What you won’t find when you login to your account is a message from the bank president explaining how long the bank has been in business. Their entire focus is on you as a client and products or services you use. Again, a brilliant marketing tool.
Get in the Game
Where do you go to catch up on the latest sports news and scores? More and more of you are going online. According to many of my male counterparts, ESPN.com is their destination for information. Whether this is your site of choice or not, you can learn the same valuable lessons from your favorite sports site.
ESPN has scores, headlines, and breaking news. You can watch highlights over and over again. The site is completely interactive. What’s key here is that the newscasters will say while broadcasting, “For more details on this story visit ESPN.com.” Talk about a great job of knowing your audience and providing tools that keep you coming back.
When you visit ESPN.com, you won’t be greeted by the company’s history and you won’t get a lesson on how they hire their sportscasters. That’s not what you’re after and ESPN knows that.
Apply These Lessons to Your Site
The only commonality to these examples is that each industry does an outstanding job of catering to the needs of its audience. So how do you use your website to cater to your customers? Be sure you are following Stephen Covey’s advice when it comes to the way your site functions: “Begin with the end in mind.” Ask yourself, “Why is my audience visiting my website?” Is it to place an order, send a file, or to learn more about your company?
Personalize the content as much as you can. Make it all about the customer, not about your business. Explain what benefits you can provide, why doing business with you will save them time, money, or headaches. Provide proof of these savings and benefits around every corner. The word “you” should fill every page, and “we, us, our” should be few and far between. Are you a variable printer? Use language like “personalizing your direct mail piece will increase your response rate by 40%” instead of “we provide variable printing services.” See the difference?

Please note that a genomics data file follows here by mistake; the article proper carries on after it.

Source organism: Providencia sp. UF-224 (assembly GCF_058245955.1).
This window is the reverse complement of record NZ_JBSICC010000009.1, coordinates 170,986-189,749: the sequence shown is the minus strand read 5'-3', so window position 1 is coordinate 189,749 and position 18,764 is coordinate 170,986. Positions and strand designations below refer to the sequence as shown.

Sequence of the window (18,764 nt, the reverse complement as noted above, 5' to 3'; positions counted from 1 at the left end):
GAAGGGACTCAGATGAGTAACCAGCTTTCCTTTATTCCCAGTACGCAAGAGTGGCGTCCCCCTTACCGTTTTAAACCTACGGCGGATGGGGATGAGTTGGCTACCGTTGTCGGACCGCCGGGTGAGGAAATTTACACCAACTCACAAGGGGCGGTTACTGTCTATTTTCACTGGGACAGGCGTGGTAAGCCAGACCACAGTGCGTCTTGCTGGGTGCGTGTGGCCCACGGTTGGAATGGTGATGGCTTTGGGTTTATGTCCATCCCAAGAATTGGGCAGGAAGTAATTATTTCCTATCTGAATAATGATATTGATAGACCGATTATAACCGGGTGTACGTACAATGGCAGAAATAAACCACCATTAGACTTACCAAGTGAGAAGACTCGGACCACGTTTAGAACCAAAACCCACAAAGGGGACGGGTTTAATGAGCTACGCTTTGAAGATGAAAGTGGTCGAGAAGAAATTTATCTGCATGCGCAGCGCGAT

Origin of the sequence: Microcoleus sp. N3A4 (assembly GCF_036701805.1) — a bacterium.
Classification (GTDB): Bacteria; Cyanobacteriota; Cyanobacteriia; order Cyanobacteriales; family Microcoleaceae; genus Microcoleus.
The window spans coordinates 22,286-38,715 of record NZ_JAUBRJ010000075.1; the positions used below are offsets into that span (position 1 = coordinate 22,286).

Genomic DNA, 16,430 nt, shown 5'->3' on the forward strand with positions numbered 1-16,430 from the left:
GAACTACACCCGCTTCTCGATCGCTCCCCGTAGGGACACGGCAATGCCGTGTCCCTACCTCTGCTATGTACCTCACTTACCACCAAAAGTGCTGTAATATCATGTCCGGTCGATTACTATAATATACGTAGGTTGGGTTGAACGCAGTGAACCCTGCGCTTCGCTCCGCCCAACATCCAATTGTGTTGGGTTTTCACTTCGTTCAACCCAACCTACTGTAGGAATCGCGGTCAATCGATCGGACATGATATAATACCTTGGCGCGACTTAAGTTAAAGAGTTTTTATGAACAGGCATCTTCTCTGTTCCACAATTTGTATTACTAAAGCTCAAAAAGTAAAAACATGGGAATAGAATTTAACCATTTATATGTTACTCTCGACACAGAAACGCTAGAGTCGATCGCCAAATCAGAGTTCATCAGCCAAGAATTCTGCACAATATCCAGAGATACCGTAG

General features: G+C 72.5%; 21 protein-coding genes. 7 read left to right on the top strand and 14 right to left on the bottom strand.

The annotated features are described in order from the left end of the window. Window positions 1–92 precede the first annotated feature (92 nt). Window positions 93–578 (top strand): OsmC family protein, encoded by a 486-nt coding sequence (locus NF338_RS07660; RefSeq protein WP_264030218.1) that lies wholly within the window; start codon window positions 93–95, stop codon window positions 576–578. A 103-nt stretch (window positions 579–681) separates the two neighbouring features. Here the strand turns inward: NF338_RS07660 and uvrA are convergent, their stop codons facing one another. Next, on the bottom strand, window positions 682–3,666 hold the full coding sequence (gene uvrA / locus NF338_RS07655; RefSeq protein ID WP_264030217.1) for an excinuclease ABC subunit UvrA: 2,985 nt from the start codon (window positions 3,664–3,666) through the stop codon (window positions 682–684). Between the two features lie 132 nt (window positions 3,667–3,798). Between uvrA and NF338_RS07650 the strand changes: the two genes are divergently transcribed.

Make sure you and your customers are using the technology (tools) you have. Most people tend to use only about 30% of what is available to them. How many bells and whistles are on your cell phone that you don’t take advantage of? Determine the balance between what you have and what your customers could really use.
Simply monitor your website’s statistics for a few months, determine your most visited pages, and then make sure those pages are incredibly easy to access with as few clicks and red tape as possible.
Please don’t focus on reinventing the wheel. Instead, stay laser focused on your customers’ needs, remember what you love about the sites you visit most, and then take a look at your own website to see what you have done to keep your clients coming back. If you honestly feel your site doesn’t do anything to keep people engaged, then take steps to correct it. Remember, any step from good towards great is better than no step at all.
Tawnya Starr is a former successful print shop owner who is now president of FireSpring’s PrinterPresence. She has dedicated her career to educating the printing industry on proven website and marketing strategies. In 2005, she received the Industry Award of Distinction from NAQP for her service as a consultant and educator to the industry. Contact her at Tawnya.Starr@Firespring.com. This article is available as a podcast at www.quickprinting.com/podcast and from iTunes.